Because step 6-4 requires an actual physical rotation of the memory circuits, power-down may be necessary. Therefore, the memory circuit and location averages must be stored in some form of non-volatile memory on the controller itself, or on some form of permanent system storage such as a hard disk.
Once all memory circuits have been rotated to a sufficient number of locations, “global” averages are calculated for each memory circuit and for each location at step 6-5. The global average for each memory circuit is the average of the average drift time for that memory circuit at each location. The global average for each location is the average of each memory circuit drift time at that location. In other words, if there are N memory circuits and locations, then the global average for the memory circuit is the average drift time of that memory circuit in each of the N locations, and the global average for the location is the average drift time of each of the N memory circuits while each memory circuit was at that location. When the global averages are calculated in this fashion, they represent the average memory circuit drift time independent of location, and the average location drift time independent of memory circuit, respectively.
At step 6—6, the most stable memory circuits are assigned to the least stable locations. Said another way, the memory circuits having the longest global drift times are assigned to the locations having the shortest global drift times. The results of this assignment are displayed to the user at step 6-7. Configuring the system in this manner improves performance because the necessity for recalibration, during which the system is unable to access the components, is minimized. Configuring the system in this manner also improves reliability, because the most sensitive memory circuits are placed in the most benign locations.
The foregoing procedure could be performed as part of a periodic preventive maintenance schedule. In this fashion, as memory circuit drift times are degraded due to exposure to relatively harsh environments, they are rotated out of these locations and replaced by other components. Similarly, once relatively harsh locations are identified by the foregoing procedure, memory circuits may be evenly rotated in and out of these locations.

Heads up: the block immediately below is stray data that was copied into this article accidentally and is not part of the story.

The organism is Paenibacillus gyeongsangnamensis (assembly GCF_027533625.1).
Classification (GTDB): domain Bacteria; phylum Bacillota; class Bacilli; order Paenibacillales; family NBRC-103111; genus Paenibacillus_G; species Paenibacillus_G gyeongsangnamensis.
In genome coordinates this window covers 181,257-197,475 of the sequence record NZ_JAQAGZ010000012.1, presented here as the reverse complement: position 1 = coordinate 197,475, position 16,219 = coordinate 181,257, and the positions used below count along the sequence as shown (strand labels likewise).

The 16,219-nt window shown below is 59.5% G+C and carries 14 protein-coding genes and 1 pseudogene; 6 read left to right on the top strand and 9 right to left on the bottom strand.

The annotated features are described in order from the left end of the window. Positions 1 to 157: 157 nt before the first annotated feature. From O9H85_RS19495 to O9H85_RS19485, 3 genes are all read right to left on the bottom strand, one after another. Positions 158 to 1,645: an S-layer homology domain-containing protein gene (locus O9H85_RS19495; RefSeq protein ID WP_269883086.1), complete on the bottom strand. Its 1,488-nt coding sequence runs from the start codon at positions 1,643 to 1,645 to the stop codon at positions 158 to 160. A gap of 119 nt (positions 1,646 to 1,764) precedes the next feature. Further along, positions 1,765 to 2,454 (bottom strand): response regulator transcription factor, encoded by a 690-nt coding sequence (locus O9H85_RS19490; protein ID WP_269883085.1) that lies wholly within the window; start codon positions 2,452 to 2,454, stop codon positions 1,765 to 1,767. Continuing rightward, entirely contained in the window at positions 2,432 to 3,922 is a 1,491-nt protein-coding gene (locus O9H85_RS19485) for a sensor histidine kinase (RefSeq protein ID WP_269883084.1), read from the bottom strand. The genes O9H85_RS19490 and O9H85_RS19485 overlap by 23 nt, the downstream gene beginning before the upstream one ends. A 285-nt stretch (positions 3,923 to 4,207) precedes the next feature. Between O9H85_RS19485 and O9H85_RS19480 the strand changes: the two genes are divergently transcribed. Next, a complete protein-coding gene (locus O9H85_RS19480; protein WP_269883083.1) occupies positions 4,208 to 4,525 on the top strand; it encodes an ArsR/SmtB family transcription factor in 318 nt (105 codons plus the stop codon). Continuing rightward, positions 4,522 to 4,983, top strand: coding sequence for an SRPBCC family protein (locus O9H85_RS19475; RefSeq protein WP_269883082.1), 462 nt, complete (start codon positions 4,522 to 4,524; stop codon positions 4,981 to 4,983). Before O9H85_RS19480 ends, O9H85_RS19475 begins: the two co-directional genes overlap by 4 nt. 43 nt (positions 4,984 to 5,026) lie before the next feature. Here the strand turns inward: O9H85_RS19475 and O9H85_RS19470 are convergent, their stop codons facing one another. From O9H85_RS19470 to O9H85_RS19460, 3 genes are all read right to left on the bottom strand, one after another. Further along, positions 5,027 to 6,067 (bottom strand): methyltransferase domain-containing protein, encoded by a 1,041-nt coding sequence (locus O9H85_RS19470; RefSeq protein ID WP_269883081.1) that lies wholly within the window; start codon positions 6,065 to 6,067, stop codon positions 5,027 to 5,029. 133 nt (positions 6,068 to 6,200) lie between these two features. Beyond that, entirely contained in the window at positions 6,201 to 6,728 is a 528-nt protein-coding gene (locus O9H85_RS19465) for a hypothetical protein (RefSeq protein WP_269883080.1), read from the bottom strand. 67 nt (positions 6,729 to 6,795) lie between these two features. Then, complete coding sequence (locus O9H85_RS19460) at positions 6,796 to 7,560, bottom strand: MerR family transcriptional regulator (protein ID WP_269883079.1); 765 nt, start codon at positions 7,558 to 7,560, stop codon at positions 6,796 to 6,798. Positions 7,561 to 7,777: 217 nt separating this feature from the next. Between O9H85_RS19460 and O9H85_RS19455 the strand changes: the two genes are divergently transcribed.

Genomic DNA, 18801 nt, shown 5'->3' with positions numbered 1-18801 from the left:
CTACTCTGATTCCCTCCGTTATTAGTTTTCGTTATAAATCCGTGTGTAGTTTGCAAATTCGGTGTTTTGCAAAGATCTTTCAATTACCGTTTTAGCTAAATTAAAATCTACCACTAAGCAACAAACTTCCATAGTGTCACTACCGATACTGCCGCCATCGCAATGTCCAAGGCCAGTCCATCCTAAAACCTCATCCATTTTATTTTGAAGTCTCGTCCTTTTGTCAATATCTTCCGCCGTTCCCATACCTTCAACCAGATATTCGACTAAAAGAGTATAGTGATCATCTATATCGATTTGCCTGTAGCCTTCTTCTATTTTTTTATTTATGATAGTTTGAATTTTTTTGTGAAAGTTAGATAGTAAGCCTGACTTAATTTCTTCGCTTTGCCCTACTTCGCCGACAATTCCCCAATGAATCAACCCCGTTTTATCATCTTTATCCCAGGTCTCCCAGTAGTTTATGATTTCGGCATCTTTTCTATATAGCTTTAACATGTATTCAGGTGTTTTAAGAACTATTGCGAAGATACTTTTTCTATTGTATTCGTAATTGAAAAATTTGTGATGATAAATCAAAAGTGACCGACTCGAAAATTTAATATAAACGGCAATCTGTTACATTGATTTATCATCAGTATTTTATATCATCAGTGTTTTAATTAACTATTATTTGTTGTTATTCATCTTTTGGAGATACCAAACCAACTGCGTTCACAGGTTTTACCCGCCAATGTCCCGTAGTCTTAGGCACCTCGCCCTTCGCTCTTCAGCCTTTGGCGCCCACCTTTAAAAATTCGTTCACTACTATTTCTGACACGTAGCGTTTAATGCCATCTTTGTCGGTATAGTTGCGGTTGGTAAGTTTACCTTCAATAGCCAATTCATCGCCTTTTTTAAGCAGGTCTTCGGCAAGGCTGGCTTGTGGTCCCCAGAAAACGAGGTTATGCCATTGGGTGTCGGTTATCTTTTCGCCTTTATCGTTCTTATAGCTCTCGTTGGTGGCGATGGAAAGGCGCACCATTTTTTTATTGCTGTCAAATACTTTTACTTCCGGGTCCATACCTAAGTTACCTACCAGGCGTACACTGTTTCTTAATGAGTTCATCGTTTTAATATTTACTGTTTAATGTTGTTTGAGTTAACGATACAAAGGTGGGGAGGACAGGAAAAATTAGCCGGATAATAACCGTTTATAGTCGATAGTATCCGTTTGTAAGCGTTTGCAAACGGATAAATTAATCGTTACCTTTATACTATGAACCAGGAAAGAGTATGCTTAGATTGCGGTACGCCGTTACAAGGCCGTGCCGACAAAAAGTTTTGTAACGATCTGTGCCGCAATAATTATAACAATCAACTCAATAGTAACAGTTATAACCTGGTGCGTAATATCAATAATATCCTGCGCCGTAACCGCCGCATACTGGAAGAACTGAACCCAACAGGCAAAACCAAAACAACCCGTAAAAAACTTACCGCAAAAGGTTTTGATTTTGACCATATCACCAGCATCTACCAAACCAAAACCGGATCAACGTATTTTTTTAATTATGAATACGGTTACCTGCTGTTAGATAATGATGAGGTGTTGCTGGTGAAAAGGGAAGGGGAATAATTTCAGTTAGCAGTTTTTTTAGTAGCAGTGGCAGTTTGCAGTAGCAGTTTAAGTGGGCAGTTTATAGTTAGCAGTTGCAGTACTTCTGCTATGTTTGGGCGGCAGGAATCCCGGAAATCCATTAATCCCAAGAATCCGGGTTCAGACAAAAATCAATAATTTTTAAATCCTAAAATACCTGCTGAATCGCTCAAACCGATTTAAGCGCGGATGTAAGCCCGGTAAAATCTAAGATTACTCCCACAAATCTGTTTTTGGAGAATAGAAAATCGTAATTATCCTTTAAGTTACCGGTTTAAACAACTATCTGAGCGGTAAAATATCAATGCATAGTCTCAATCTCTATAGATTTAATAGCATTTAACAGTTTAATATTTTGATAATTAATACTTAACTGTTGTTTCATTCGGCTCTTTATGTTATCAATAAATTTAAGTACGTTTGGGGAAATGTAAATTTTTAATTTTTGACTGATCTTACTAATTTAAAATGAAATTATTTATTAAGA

The procedure could also be performed whenever the system is reconfigured in such a way that environmental characteristics may be changed, such as by adding an expansion card, or when memory circuits are replaced or added.
Another method for enhancing performance is to measure the response time for all devices and associating the devices with the fastest response times with those locations that are accessed most frequently. The association may be accomplished either physically (by physically placing the components in desired locations) or logically (by assigning logical addresses to the components/locations).
FIG. 7 illustrates a system 100 incorporating the memory controller 40 of FIG. 3. A processor 110 interfaces with the controller 40 via a system bus 120. The processor 120 communicates read and write requests to the controller 40 on the system bus 120. The controller 40 also communicates informational prompts to the user, such as notices that a memory circuit may be going bad or to rotate a component, to the processor 110 via the system bus 120. The processor 110 then displays these prompts on the monitor 112. The controller 40 includes local memory 50 and a phase detector-monitor circuit 60 connected to control logic 70. A plurality of SLDRAM memory circuits 30 are connected to the controller 40 by a DCLKx signal 190 and a communication path 180. The communication path 180 includes all of the remaining signals required for the control logic 70 to interface with the SLDRAM memory circuits 30, including the command path, data path, and CCLK signal discussed in connection with FIG. 3.
It should again be noted that although the invention has been described with specific reference to memory circuits as the electronic components whose response time is monitored, the invention has broader applicability and may be used in the fashion described above to check the response time of any electronic component to an issued command. For example, it could be used to determine the response time of flash memories, CD readers, hard disks, or other electronic components.
Accordingly, the above description and accompanying drawings are only illustrative of preferred embodiments which can achieve and provide the objects, features and advantages of the present invention. It is not intended that the invention be limited to the embodiments shown and described in detail herein. The invention is only limited by the spirit and scope of the following claims.
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|U.S. Classification||714/55, 713/401, 714/E11.154, 714/47.2, 714/47.3|
|International Classification||G11C29/50, G06F11/24|
|Cooperative Classification||G06F11/24, G11C29/50012, G11C11/401, G11C29/50, G11C2207/2254|
|European Classification||G11C29/50C, G11C29/50, G06F11/24|
|May 25, 2007||FPAY||Fee payment|
Year of fee payment: 4
|Jan 4, 2010||AS||Assignment|
Owner name: ROUND ROCK RESEARCH, LLC,NEW YORK